A key element of the case for HSR is that it is more environmentally sustainable than other modes of transport. Under the 2008 Climate Change Act legally binding targets mean the UK needs to reduce greenhouse gas emissions by at least 80 per cent by 2050.
- HSR can deliver mode shift from carbon-intensive car and air travel by dramatically speeding up journey times for medium– and long-distance journeys.
- Travel by HSR produces only one-quarter of the carbon emissions of car travel and an equivalent trip by air, taking into account the average loadings typically achieved on each mode.
- In the future, the carbon advantage of HSR will be as great if not better, given that it operates on electric traction and will therefore benefit from future decarbonisation of the electricity supply. This is true even if we switch to electric cars and if aviation becomes considerably more efficient.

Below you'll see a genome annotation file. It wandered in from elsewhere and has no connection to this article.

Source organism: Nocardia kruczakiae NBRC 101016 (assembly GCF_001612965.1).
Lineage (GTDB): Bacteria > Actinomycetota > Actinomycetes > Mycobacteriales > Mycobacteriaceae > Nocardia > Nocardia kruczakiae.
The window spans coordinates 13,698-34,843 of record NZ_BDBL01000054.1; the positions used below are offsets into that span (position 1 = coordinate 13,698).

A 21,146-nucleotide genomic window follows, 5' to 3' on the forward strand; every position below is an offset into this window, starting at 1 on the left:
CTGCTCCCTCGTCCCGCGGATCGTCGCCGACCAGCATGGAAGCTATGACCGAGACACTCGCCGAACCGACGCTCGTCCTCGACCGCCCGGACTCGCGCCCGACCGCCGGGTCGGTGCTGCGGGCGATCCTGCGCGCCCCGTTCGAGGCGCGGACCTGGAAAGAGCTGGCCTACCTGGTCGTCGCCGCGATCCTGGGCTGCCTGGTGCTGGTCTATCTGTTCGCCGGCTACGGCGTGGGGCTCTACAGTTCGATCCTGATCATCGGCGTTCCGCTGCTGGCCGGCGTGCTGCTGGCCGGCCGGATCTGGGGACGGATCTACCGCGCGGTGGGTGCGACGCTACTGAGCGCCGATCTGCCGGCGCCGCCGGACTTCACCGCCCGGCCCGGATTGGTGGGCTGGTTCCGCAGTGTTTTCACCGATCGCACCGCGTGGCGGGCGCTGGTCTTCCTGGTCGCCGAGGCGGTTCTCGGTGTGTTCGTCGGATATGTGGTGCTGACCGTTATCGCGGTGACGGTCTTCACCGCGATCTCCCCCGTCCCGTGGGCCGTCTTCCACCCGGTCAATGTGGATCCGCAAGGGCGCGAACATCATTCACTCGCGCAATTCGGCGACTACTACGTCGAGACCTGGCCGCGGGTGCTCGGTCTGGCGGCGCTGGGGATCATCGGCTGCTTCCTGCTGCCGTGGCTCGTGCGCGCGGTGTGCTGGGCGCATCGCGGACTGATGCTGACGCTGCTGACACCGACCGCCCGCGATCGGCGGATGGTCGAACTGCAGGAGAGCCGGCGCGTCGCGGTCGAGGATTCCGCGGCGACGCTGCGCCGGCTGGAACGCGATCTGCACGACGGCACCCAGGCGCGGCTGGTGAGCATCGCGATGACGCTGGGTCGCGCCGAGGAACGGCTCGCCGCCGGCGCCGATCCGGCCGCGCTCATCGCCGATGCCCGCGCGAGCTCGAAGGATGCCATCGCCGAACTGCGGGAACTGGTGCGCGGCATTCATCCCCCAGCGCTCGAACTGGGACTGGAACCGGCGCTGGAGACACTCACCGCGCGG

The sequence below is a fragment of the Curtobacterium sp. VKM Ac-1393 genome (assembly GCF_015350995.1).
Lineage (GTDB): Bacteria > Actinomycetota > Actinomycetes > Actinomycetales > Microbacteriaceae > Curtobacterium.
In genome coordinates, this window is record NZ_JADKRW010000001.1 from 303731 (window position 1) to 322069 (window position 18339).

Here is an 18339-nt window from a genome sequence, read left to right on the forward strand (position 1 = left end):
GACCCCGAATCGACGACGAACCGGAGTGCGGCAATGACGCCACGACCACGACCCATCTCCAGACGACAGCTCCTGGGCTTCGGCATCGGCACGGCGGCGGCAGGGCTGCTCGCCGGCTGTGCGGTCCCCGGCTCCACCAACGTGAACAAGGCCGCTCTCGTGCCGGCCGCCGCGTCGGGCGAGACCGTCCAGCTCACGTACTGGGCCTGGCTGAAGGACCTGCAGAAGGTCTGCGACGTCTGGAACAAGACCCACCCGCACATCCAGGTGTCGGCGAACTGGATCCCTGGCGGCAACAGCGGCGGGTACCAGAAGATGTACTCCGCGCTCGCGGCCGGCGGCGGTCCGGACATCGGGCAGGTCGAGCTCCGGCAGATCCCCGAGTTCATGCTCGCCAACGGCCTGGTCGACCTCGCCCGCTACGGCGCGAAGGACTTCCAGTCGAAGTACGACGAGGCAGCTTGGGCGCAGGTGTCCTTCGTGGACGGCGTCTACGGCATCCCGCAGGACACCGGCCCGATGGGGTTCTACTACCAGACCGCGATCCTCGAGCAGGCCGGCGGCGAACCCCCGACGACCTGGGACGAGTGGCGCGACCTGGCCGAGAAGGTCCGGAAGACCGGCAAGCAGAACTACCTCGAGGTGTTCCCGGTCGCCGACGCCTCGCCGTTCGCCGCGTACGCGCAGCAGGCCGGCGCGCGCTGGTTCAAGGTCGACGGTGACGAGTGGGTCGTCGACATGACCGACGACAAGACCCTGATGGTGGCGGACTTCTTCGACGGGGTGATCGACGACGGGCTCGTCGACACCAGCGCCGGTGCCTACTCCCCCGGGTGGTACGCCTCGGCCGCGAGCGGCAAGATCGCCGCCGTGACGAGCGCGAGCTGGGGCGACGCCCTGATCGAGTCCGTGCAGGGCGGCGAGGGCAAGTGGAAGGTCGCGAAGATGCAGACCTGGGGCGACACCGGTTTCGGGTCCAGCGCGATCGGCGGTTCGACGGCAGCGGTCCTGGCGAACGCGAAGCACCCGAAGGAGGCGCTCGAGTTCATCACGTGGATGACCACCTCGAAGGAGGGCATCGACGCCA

- Operating trains at speeds of 300 km/h and above increases energy consumption and hence carbon emissions compared with conventional speed rail services, but this is offset by aerodynamic design, high train capacity and high load factors.
- The first phase of HS2, the line from London to West Midlands proposed by the Government, will deliver carbon savings of 1.8 million tonnes of CO2 over 60 years.
- When phase 2 is delivered, this carbon saving will be quadrupled to over 7 million tonnes of CO2.
- There is huge scope to influence the carbon outcome of HS2. Under an environmentally-responsible set of policies, the operational carbon savings could increase to 3.5 million tonnes CO2.
- There will also be carbon emissions from the construction of any HSR line, estimated at around 1.2 million tonnes of carbon for a London – West Midlands route.
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